## 5. Insights for City Digital Twin Development and Climate Resilience Planning

## 6. Conclusions

## Author Contributions

## Funding

## Data Availability Statement

## Acknowledgments

## Conflicts of Interest

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**Figure 6.**The City of Calgary Study Area: (

**a**) catchment boundary and hydrometeorological Station; (

**b**) model boundary and grid (Base map from Esri, HERE, Garmin, Intermap, increment P Corp., GEBCO, USGS, FAO, NPS, NRCAN, GeoBase, IGN, Kadaster NL, Ordnance Survey, Esri Japan, METI, Esri China (Hong Kong), ©OpenStreetMap contributors, and the GIS User Community).

**Figure 7.**The coincidence ratio, ρ[d

_{i},R

_{j}], and optimal time lag in days, L[d

_{i},R

_{j}], using rainfall records between 2010 and 2015 at (

**a**,

**e**) Banff, (

**b**,

**f**) Bow Valley, (

**c**,

**g**) Kananaskis, and (

**d**,

**h**) Elbow Ranger weather stations.

**Figure 8.**Comparison between FPM-predicted inundation depth, ${d}_{i}^{BMA}\left(t\right)$, and HECRAS-predicted inundation depth for all locations N

_{i}at all time instances of the (

**a**) training and (

**b**) testing intervals.

**Figure 9.**A violin plot of the difference between the FPM-predicted inundation depth, ${d}_{i}^{BMA}\left(t\right)$, and HECRAS-predicted inundation depth over the training and testing intervals.

**Figure 11.**The spatial distribution of (

**a**) inundation depth and (

**b**) prediction errors on 3 July 2020, obtained using the FPM developed in this study.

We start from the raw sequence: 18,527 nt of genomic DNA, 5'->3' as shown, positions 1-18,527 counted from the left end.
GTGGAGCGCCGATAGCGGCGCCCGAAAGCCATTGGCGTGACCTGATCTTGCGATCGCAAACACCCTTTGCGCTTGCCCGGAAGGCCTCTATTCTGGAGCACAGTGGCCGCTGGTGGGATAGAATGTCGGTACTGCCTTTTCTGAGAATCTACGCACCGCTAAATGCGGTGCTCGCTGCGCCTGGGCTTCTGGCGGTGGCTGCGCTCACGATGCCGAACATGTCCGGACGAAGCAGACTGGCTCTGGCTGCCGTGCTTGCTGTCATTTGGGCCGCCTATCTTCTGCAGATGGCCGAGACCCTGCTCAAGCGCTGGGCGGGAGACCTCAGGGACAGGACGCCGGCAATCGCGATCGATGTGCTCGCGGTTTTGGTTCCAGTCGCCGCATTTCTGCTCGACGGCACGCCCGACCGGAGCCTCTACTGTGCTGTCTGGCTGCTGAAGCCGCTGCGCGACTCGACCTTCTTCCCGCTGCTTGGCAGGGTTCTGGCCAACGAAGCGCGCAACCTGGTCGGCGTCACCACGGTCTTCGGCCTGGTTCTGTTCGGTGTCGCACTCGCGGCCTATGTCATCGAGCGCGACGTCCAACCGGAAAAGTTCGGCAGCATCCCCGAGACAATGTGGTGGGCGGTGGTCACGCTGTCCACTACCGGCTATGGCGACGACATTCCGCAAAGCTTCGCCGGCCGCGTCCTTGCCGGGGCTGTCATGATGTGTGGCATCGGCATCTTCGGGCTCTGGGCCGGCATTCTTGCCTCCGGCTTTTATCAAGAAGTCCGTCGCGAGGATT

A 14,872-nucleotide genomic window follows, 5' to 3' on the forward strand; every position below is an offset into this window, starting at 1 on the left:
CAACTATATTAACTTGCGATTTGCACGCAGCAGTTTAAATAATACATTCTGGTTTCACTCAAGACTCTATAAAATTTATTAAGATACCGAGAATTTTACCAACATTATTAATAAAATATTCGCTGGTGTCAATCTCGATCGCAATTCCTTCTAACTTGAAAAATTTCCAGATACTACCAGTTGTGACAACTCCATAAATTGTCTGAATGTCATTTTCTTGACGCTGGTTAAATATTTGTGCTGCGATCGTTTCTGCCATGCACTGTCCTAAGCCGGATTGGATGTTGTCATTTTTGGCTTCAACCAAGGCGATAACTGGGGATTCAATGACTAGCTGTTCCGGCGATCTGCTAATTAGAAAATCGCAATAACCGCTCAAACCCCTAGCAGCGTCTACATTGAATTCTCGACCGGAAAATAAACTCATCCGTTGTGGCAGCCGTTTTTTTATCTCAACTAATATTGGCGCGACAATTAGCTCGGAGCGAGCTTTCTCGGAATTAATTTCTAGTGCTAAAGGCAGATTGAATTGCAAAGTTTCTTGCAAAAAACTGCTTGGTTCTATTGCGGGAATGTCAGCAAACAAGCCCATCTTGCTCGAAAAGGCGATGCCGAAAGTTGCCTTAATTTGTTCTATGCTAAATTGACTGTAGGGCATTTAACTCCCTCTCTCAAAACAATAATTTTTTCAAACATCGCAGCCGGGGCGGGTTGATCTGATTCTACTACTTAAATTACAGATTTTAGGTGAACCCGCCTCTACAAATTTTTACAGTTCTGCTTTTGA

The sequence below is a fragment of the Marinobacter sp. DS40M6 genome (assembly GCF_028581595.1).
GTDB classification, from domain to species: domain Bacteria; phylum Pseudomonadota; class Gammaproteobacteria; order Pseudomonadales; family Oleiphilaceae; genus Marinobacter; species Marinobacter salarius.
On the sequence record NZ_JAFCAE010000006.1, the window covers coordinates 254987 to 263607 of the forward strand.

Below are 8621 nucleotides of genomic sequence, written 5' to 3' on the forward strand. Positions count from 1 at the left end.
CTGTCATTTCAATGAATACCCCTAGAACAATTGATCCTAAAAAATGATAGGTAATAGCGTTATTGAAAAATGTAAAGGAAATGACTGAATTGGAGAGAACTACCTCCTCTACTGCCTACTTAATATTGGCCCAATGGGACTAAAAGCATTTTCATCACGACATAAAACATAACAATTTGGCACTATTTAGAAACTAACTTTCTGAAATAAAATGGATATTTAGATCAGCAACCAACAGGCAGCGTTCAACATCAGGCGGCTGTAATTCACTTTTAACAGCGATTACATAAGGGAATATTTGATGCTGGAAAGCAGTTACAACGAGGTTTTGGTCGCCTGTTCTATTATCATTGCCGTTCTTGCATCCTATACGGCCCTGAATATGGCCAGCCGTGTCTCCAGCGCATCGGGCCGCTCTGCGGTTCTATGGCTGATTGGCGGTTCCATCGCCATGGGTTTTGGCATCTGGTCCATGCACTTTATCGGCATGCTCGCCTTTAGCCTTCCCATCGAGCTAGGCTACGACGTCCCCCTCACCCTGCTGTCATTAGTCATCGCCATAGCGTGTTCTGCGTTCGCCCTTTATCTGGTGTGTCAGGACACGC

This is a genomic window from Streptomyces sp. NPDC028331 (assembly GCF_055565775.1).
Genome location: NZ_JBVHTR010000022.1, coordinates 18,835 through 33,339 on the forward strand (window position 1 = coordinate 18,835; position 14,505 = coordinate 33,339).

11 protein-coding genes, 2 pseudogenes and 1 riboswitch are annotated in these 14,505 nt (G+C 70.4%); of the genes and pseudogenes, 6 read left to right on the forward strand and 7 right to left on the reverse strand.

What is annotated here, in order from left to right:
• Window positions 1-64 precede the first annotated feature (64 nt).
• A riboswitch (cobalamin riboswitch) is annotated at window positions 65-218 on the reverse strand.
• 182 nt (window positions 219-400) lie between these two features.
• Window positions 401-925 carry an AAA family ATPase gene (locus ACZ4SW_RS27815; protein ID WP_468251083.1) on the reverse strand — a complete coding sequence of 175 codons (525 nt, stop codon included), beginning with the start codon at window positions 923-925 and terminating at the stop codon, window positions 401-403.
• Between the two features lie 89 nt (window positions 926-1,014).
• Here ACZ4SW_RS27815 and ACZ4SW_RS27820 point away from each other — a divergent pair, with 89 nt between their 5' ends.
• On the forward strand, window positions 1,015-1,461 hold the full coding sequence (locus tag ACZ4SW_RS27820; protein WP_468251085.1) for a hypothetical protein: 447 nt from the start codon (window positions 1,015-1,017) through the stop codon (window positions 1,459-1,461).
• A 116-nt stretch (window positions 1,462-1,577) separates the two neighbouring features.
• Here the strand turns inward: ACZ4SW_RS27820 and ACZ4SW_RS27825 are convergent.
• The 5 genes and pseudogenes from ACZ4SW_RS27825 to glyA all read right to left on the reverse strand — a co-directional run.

**Figure 12.**City Digital Twin simulation results: (

**a**) The City of Calgary downtown area during 3 July 2020 flood event; (

**b**) Sheration Suites Calagry Eau Claire building information; (

**c**) historical and future prediction water depth timeseries at Sheration Suites Calagry Eau Claire building.

**Table 1.**Ranges of the precision, recall and F-score for the training and testing intervals for the overall study area, grid cells overlaying the river, and overland flow areas.

Time Interval | Precision | Recall | F-Score | |
---|---|---|---|---|

Overall | Training | [0.94–1.0] | [0.90–1.0] | [0.92–1.0] |

Testing | [0.91–1.0] | [0.94–1.0] | [0.93–1.0] | |

River | Training | [0.86–1.0] | [0.92–1.0] | [0.91–1.0] |

Testing | [0.92–1.0] | [0.85–1.0] | [0.90–1.0] | |

Overland flow areas | Training | [0.90–1.0] | [0.79–1.0] | [0.86–1.0] |

Testing | [0.80–1.0] | [0.87–1.0] | [0.88–1.0] |

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**MDPI and ACS Style**

Ghaith, M.; Yosri, A.; El-Dakhakhni, W.
Synchronization-Enhanced Deep Learning Early Flood Risk Predictions: The Core of Data-Driven City Digital Twins for Climate Resilience Planning. *Water* **2022**, *14*, 3619.
https://doi.org/10.3390/w14223619

**AMA Style**

Ghaith M, Yosri A, El-Dakhakhni W.
Synchronization-Enhanced Deep Learning Early Flood Risk Predictions: The Core of Data-Driven City Digital Twins for Climate Resilience Planning. *Water*. 2022; 14(22):3619.
https://doi.org/10.3390/w14223619

**Chicago/Turabian Style**

Ghaith, Maysara, Ahmed Yosri, and Wael El-Dakhakhni.
2022. "Synchronization-Enhanced Deep Learning Early Flood Risk Predictions: The Core of Data-Driven City Digital Twins for Climate Resilience Planning" *Water* 14, no. 22: 3619.
https://doi.org/10.3390/w14223619